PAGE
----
Be the change you wish to see in the world.
I know how hard this is, I have tried many, many times to change many different things about my parenting. I spent hours devouring Alfie Kohn and Robin Grille and then eager to try to new techniques, knowing that they are the right thing for me, eager to try them out, I try and try and all goes well for a few hours, if I am lucky, a few days, and then wham, the wheels fall off, and I fall apart into the old habits, or even worse I explode.
At this point a lot of parents give up, or declare that the technique was hopeless, was doomed to failure, because it was too “permissive” etc and that it is therefore better to go back to more “traditional” methods.
Why does this happen? And what is actually going on?
Even one of our thoughts and behaviors is a result of a neural pathway that we have created and nurtured. And the pathways that are strongest are the ones that we rely on the most. We rely on them for everything, from knowing that a loaf of bread is bread, to knowing when to go to the toilet. The thing is that neural pathways have their most explosive growth between 0-3 years of age, and at 3 they go through pruning process where those least used are pruned away. This is bad news for kids raised in a neglectful environment, but great news for those not. We can still create and prune after then, otherwise we would never learn new things, but often our patterns for caregiving, parenting, and relationships are set between 0-3 years. This (in part) prepares you for how you will behave as a parent when your time comes and (in part) will help to define every relationship you have.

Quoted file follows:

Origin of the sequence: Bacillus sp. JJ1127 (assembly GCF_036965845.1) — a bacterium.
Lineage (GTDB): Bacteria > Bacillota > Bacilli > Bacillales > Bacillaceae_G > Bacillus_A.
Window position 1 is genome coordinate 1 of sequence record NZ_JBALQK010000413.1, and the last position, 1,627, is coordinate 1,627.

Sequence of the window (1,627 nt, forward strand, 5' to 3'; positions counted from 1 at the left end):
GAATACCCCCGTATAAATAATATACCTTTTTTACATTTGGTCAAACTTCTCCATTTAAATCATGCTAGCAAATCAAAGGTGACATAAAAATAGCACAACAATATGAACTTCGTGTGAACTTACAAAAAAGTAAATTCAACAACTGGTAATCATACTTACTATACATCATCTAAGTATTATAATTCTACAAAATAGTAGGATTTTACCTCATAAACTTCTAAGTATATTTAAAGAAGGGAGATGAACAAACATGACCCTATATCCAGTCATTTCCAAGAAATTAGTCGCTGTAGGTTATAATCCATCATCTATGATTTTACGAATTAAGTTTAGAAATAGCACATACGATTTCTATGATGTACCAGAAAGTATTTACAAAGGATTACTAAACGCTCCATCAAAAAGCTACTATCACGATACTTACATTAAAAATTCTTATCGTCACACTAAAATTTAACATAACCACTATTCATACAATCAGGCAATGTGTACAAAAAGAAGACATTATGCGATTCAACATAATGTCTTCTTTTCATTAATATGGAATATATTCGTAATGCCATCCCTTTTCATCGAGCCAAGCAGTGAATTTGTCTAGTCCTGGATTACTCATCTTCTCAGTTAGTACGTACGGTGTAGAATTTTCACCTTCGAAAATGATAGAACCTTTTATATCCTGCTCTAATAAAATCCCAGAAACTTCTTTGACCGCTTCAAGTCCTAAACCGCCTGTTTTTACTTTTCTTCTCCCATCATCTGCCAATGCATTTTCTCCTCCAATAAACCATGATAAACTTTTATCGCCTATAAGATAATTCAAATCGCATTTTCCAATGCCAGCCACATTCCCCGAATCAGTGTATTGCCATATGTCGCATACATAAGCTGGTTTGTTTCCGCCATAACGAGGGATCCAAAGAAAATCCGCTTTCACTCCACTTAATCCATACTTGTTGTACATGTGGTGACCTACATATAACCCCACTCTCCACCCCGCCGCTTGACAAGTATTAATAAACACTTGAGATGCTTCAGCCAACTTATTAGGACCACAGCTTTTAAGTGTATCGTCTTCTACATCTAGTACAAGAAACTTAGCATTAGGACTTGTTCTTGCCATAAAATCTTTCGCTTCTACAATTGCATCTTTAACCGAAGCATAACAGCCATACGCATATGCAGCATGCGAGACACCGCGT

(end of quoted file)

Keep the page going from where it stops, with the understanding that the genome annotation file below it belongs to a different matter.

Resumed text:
So, if you are trying to change your parenting, you are probably trying to change your neural pathways. Especially if you are choosing a path that is different from the way that you were raised. You are forcing your brain to go down weaker pathways. Your brain will want to go down the strong ones, the habitual ones. To keep forcing it down the weak pathways not only strengthens those pathways but will increase cognitive fatigue. Be kind to yourself, it is in those moments that you are most likely to lose it, and perhaps feel that it’s not worth it. Celebrate how far you have already come, apologize, smooth it over, and keep stretching your mind. Be kind, you are rewriting your brain (in addition to encouraging your children’s pathways to change), and that is exhausting work. These are but bumps on the road in your journey of parenting. And you have chosen to walk a harder, but more fulfilling path xxx